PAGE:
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Job Interviewing in Brief I. Preparation A. Identify the tasks you would perform on the job. B. Research the needs, problems, and challenges the company is facing that might cause them to hire you. C. Create at least ten open-ended questions probing into the issues you’ve identified to ask the interviewer. D. Identify what you have to offer the employer and how this position is a good fit for you. E. Create stories using the Situation, Action, Results (SAR) method to demonstrate your ability to assist in solving the problems identified. Pick up a handout on this format from the Career Center. F. Obtain a list of common interview questions and write out your answers (pick one up at the Career Center) G. Practice answering these questions paying particular attention to your non-verbal body language. H. Review the common illegal questions and decide how you will respond. I. Review your resume and identify the questions it creates. J. Prepare a list of possible situations you might face on the job and how you would handle each one. K. Print off extra copies of what you submitted for the job (e.g., resume , application, etc.). L. What type of interview will you be having? How might that affect your preparation? M. Call the day before to confirm your appointment and find out with whom you will be meeting. N. Identify how employees in your area of the company dress to aid in your outfit decisions. O. Outline what you plan to do and say to create a great first and last impression.

II. Selling Yourself in the Interview A. Turn off your cell phone and leave it in the car. B. Your goal is to avoid being screened out. C. Visualize yourself being successful in the interview. D. Enter the office no more than ten minutes beforehand. E. Start the interview off right with a great first impression and a power greeting (see table of contents). F. Write down interviewer names or get business cards for future reference. G. Expect the interviewer to take notes during the meeting, but resist the urge to do so yourself. H. Create a discussion environment instead of a crossexamination environment by how you position yourself, your non-verbals, the questions you ask, and your efforts to put the interviewer at ease. I. Look for opportunities to give SACs followed by probing questions. J. When you don’t know how to answer a question, give them a SAC. K. Use their last question as an opportunity to summarize their needs, why they should hire you, and ASK for the job. L. Do not negotiate anything until they make you an offer dodge salary questions until then. However be prepared by researching beforehand. M. End the interview with a strong last impression.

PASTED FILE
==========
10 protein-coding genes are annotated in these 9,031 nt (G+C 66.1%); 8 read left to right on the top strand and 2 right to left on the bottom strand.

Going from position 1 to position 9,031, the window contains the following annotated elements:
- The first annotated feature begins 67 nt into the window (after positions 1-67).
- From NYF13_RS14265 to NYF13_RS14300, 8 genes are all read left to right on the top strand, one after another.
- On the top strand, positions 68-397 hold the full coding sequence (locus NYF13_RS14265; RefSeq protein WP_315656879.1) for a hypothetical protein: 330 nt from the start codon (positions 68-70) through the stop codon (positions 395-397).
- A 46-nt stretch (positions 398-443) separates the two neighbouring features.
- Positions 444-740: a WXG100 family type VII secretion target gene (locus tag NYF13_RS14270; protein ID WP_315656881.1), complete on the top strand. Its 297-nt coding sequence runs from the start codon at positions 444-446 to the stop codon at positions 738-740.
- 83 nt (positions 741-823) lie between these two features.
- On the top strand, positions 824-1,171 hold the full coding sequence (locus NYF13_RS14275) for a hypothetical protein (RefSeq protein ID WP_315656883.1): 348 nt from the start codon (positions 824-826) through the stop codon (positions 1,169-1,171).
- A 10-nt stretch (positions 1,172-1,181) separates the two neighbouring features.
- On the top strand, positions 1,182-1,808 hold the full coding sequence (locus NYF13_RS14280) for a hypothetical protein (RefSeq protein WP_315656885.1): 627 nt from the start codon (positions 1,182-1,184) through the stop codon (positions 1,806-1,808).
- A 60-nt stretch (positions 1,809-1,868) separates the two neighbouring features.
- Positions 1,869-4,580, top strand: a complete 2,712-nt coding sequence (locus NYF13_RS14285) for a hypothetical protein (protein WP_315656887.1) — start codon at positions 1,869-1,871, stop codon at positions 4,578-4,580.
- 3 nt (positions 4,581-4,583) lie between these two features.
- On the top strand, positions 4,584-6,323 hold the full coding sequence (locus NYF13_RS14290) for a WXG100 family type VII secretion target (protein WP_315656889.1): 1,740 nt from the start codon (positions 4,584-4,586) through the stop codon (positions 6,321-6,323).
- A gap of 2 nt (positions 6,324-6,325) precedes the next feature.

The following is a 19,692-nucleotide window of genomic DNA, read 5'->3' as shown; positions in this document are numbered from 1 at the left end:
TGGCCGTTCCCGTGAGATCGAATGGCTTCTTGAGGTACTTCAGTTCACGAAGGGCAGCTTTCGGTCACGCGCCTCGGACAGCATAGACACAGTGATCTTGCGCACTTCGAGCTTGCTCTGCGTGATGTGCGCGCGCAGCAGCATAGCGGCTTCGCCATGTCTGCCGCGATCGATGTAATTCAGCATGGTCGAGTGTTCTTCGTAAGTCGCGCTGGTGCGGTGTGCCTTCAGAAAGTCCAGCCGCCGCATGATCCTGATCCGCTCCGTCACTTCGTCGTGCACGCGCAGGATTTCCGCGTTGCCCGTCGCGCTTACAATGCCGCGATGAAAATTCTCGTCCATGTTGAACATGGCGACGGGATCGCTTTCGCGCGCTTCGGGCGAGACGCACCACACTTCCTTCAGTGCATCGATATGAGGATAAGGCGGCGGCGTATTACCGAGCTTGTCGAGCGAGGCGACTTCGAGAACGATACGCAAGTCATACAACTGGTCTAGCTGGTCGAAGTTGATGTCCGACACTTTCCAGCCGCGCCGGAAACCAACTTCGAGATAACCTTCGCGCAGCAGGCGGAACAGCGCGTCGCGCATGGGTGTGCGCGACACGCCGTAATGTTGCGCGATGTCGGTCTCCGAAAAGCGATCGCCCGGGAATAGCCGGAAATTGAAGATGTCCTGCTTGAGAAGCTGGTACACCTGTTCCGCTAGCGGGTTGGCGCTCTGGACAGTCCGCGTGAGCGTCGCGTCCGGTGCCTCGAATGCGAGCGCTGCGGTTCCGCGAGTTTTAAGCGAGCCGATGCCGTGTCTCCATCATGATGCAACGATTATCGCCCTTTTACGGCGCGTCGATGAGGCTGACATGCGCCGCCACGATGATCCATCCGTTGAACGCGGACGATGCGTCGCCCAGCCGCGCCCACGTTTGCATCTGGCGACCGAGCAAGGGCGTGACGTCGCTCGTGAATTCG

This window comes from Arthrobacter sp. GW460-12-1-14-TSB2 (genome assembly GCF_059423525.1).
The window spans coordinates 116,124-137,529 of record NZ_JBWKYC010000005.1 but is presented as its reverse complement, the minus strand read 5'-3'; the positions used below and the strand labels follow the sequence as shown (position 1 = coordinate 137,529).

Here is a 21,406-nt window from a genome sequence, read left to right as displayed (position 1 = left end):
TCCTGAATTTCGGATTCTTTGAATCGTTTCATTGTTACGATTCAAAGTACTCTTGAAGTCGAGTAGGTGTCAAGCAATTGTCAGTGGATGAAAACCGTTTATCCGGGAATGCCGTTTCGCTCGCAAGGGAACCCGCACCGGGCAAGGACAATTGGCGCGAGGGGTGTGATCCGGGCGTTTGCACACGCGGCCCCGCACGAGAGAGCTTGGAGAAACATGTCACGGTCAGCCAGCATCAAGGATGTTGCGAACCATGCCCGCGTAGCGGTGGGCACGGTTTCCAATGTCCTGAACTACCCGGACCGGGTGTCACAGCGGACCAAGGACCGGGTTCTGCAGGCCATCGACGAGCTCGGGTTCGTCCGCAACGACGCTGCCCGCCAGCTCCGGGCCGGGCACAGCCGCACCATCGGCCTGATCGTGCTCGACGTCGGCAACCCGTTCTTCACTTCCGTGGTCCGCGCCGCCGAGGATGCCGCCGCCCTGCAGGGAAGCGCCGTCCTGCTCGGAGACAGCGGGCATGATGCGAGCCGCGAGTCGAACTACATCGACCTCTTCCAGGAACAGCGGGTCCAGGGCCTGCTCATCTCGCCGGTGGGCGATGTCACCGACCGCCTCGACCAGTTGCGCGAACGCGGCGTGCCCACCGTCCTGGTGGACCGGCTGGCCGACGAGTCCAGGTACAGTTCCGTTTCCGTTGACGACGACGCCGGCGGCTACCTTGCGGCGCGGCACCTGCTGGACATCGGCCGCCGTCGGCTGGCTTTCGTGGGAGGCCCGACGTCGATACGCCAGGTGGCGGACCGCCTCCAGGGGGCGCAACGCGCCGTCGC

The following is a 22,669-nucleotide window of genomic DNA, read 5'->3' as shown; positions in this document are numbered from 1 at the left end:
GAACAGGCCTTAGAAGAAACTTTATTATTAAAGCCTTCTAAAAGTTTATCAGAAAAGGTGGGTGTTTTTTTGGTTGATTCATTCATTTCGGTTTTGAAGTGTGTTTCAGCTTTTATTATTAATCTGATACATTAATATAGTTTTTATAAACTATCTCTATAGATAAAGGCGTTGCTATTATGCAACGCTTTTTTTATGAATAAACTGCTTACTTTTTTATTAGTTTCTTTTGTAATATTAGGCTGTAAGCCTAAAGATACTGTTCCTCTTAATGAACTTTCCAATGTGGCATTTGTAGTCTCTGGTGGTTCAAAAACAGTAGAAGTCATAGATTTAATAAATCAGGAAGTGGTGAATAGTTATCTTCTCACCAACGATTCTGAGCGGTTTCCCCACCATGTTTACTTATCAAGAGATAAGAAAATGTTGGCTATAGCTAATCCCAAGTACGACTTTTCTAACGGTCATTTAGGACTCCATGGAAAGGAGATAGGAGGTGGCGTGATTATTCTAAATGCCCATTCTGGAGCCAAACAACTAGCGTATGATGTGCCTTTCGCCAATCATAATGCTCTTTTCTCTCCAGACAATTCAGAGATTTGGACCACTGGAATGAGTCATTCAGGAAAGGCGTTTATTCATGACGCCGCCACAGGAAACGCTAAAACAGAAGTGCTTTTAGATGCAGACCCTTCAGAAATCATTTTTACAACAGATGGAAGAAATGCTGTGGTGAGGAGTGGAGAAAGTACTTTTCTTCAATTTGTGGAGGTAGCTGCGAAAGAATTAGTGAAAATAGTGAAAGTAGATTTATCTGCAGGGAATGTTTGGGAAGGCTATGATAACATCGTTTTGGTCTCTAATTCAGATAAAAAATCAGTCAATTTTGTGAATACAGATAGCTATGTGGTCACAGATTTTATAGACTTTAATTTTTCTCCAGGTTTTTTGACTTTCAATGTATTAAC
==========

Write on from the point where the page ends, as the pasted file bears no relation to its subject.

III. Interview Follow-Up A. Assess how you did in the interview and write down pros and cons and what you would like to do differently for your next interview. B. Write down what new things you learned about their needs, problems and challenges. C. Write down what you need to do differently at the next interview. D. Prepare an after-interview thank-you letter and/or a handwritten thank you card for everyone who interviewed you. E. Be prepared to follow up with the interviewer using various forms - letter, email, phone call - over time until a hiring decision is made but not to the extent that it will be seen as harassment. F. When calling the decision-maker, don’t leave a message - keep control of the process by asking when would be a better time to reach him/her.

After Interview Questionaire After each job interview and before you have even left the parking lot, while the details of the interview are fresh in your mind, answer these questions. (Use additional paper as necessary.) 1. How did the interview go? 2. What did you do or say that you feel went well? 3. What did you do or say that you think needs improvement or practice? 4. What needs, challenges, or problems did you uncover? 5. What questions asked were you unprepared for? 6. What would you do differently to demonstrate your value? 7. How were you able to create a positive image? 8. Which answers to questions need to be shortened next time? 9. What seemed to be the interviewer’s greatest area(s) of concern? 10. What could you have said to minimize or eliminate those concern(s)?


Career Success Guide 2011-2012  

Career Success Guide 2011-2012